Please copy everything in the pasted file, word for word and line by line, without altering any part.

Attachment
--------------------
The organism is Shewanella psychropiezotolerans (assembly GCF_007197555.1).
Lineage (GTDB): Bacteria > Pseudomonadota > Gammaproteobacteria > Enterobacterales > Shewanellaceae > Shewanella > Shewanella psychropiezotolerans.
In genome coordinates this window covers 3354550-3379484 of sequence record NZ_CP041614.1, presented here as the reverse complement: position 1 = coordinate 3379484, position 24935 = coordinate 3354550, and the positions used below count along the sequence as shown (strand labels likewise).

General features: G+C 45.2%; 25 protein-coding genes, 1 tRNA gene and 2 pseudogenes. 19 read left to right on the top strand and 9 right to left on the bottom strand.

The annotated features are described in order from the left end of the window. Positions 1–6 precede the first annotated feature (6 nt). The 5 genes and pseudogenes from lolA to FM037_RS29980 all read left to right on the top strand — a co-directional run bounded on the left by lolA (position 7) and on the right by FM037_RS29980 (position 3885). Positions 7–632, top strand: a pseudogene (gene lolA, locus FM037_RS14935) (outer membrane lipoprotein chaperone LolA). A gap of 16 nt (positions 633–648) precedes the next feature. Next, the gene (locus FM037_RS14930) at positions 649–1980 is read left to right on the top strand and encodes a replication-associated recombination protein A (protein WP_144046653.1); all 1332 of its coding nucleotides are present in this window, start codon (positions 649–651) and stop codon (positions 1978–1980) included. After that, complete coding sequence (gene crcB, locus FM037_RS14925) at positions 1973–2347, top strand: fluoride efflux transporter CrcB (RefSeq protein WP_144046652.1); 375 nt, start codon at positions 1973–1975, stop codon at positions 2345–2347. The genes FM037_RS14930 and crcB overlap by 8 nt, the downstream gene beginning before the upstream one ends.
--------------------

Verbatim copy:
The organism is Shewanella psychropiezotolerans (assembly GCF_007197555.1).
Lineage (GTDB): Bacteria > Pseudomonadota > Gammaproteobacteria > Enterobacterales > Shewanellaceae > Shewanella > Shewanella psychropiezotolerans.
In genome coordinates this window covers 3354550-3379484 of sequence record NZ_CP041614.1, presented here as the reverse complement: position 1 = coordinate 3379484, position 24935 = coordinate 3354550, and the positions used below count along the sequence as shown (strand labels likewise).

General features: G+C 45.2%; 25 protein-coding genes, 1 tRNA gene and 2 pseudogenes. 19 read left to right on the top strand and 9 right to left on the bottom strand.

The annotated features are described in order from the left end of the window. Positions 1–6 precede the first annotated feature (6 nt). The 5 genes and pseudogenes from lolA to FM037_RS29980 all read left to right on the top strand — a co-directional run bounded on the left by lolA (position 7) and on the right by FM037_RS29980 (position 3885). Positions 7–632, top strand: a pseudogene (gene lolA, locus FM037_RS14935) (outer membrane lipoprotein chaperone LolA). A gap of 16 nt (positions 633–648) precedes the next feature. Next, the gene (locus FM037_RS14930) at positions 649–1980 is read left to right on the top strand and encodes a replication-associated recombination protein A (protein WP_144046653.1); all 1332 of its coding nucleotides are present in this window, start codon (positions 649–651) and stop codon (positions 1978–1980) included. After that, complete coding sequence (gene crcB, locus FM037_RS14925) at positions 1973–2347, top strand: fluoride efflux transporter CrcB (RefSeq protein WP_144046652.1); 375 nt, start codon at positions 1973–1975, stop codon at positions 2345–2347. The genes FM037_RS14930 and crcB overlap by 8 nt, the downstream gene beginning before the upstream one ends.